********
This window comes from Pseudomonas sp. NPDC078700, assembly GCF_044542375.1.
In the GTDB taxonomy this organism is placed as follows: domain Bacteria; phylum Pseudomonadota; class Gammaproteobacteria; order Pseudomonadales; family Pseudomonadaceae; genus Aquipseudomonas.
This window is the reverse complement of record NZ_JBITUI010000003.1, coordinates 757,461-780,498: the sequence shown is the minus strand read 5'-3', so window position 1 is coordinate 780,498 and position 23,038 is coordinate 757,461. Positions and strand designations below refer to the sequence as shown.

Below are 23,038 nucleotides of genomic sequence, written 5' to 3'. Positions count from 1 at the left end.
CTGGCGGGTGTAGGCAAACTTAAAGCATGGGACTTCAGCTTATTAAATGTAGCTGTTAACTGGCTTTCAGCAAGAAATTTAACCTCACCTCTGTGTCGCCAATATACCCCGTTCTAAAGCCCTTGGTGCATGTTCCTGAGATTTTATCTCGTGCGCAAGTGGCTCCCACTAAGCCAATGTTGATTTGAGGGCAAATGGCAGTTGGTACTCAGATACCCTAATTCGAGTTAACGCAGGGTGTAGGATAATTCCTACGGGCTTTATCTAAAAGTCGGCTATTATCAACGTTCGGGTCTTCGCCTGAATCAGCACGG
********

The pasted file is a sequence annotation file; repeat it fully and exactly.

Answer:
This window comes from Pseudomonas sp. NPDC078700, assembly GCF_044542375.1.
In the GTDB taxonomy this organism is placed as follows: domain Bacteria; phylum Pseudomonadota; class Gammaproteobacteria; order Pseudomonadales; family Pseudomonadaceae; genus Aquipseudomonas.
This window is the reverse complement of record NZ_JBITUI010000003.1, coordinates 757,461-780,498: the sequence shown is the minus strand read 5'-3', so window position 1 is coordinate 780,498 and position 23,038 is coordinate 757,461. Positions and strand designations below refer to the sequence as shown.

Below are 23,038 nucleotides of genomic sequence, written 5' to 3'. Positions count from 1 at the left end.
CTGGCGGGTGTAGGCAAACTTAAAGCATGGGACTTCAGCTTATTAAATGTAGCTGTTAACTGGCTTTCAGCAAGAAATTTAACCTCACCTCTGTGTCGCCAATATACCCCGTTCTAAAGCCCTTGGTGCATGTTCCTGAGATTTTATCTCGTGCGCAAGTGGCTCCCACTAAGCCAATGTTGATTTGAGGGCAAATGGCAGTTGGTACTCAGATACCCTAATTCGAGTTAACGCAGGGTGTAGGATAATTCCTACGGGCTTTATCTAAAAGTCGGCTATTATCAACGTTCGGGTCTTCGCCTGAATCAGCACGG